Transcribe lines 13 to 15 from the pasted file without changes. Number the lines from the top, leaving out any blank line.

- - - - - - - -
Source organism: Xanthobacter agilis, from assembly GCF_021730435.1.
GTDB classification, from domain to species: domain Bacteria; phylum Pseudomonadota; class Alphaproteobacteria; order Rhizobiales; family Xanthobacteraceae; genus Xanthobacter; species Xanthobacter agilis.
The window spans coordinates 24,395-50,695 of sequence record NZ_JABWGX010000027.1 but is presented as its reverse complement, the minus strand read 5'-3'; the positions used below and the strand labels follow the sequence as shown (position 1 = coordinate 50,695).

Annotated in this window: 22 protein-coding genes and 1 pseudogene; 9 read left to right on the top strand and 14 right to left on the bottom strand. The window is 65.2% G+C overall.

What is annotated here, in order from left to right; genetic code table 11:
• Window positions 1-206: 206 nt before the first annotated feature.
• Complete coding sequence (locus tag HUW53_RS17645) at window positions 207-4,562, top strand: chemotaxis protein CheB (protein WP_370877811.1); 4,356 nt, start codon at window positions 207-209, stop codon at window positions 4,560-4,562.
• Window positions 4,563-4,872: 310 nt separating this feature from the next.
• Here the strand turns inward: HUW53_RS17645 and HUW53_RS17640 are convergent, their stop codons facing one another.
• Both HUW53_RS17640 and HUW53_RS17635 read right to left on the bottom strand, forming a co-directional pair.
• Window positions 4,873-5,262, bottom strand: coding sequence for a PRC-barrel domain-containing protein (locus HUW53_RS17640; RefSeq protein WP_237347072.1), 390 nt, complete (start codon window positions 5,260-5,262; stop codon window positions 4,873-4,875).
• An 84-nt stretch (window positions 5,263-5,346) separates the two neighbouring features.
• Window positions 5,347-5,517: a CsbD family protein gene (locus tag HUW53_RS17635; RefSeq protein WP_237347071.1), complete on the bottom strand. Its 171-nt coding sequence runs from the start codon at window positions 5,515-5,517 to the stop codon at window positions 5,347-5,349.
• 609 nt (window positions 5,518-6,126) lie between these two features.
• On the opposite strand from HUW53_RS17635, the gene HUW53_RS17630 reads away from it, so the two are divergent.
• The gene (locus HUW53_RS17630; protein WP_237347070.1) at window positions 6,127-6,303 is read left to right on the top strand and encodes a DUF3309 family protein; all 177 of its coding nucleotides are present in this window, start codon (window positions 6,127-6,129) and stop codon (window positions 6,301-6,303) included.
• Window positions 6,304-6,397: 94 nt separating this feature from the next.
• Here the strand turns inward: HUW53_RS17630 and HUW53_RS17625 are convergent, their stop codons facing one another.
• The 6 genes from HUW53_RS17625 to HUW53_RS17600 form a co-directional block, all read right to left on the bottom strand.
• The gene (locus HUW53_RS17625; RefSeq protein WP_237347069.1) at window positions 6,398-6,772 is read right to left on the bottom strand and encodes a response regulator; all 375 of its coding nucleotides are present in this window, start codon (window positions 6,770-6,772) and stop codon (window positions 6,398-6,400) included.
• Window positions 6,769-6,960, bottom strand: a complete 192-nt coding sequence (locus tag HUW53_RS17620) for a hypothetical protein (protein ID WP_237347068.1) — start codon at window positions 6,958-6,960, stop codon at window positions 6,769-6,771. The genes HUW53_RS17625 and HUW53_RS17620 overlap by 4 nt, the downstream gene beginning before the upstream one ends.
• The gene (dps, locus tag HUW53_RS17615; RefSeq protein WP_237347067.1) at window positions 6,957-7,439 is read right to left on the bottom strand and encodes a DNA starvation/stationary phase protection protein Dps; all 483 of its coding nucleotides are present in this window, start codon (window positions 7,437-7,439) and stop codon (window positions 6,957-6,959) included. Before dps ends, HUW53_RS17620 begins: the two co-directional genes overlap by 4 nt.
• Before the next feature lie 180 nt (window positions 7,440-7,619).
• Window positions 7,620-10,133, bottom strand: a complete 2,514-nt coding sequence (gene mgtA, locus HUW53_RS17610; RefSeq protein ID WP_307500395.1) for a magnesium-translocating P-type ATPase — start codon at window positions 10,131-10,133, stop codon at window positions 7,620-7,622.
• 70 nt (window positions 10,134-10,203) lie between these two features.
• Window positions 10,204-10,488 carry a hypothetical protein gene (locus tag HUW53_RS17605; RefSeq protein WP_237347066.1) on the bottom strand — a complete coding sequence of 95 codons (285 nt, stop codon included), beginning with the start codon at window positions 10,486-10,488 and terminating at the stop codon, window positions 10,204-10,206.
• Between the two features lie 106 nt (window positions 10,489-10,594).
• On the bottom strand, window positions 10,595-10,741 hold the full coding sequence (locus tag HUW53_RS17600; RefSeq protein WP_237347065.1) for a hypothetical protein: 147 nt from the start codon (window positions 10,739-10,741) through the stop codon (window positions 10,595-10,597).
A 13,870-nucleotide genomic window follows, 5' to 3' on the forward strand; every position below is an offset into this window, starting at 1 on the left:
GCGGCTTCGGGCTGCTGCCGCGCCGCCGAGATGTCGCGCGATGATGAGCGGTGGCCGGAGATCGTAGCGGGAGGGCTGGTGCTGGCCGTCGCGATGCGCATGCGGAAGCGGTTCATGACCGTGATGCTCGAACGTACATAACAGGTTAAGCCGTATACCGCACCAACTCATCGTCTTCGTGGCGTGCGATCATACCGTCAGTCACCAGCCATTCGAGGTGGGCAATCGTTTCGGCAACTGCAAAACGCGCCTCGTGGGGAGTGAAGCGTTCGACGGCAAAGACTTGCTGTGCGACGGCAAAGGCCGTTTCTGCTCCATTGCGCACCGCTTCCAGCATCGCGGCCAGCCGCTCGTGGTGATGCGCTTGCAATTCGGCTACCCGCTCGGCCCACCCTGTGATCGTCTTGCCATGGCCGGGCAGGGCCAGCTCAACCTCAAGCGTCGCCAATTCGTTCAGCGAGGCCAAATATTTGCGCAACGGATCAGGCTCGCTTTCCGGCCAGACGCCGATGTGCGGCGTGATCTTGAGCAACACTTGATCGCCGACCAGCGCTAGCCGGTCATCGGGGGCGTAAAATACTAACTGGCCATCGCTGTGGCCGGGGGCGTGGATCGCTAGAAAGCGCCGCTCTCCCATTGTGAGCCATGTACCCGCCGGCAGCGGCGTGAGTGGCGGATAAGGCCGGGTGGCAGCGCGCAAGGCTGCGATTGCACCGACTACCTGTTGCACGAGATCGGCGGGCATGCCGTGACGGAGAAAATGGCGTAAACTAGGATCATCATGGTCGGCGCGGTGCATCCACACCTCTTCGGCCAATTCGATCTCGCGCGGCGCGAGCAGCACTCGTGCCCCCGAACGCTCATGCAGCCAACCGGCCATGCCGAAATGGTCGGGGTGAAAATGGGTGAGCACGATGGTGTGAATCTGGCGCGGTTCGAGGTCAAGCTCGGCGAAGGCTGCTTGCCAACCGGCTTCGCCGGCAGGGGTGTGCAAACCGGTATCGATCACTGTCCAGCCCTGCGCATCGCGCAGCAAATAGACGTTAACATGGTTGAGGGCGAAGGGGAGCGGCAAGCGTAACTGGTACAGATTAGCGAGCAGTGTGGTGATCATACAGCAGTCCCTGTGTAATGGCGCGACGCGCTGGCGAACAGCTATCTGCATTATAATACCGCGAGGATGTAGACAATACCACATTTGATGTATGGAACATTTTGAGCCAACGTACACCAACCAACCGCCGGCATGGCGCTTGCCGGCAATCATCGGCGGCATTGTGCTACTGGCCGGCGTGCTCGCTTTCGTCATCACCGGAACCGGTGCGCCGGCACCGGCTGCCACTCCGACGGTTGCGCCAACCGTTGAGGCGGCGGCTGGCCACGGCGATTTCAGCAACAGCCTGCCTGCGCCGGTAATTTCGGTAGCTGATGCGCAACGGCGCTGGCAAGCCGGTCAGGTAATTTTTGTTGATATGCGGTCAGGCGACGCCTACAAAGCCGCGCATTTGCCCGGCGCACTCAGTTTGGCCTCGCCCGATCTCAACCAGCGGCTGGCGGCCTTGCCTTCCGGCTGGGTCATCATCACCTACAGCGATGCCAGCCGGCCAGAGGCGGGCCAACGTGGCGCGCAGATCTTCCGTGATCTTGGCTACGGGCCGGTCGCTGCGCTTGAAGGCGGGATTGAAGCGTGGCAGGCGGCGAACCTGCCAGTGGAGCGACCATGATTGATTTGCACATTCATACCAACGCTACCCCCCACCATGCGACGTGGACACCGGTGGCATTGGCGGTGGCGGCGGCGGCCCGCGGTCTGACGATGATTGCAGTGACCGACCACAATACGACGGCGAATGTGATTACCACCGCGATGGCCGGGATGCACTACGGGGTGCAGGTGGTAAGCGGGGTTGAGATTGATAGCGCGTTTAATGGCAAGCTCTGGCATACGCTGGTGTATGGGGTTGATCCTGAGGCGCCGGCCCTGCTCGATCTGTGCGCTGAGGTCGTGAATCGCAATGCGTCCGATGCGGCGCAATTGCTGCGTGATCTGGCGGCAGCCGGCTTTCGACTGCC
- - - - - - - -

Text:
• Window positions 5,347-5,517: a CsbD family protein gene (locus tag HUW53_RS17635; RefSeq protein WP_237347071.1), complete on the bottom strand. Its 171-nt coding sequence runs from the start codon at window positions 5,515-5,517 to the stop codon at window positions 5,347-5,349.
• 609 nt (window positions 5,518-6,126) lie between these two features.
• On the opposite strand from HUW53_RS17635, the gene HUW53_RS17630 reads away from it, so the two are divergent.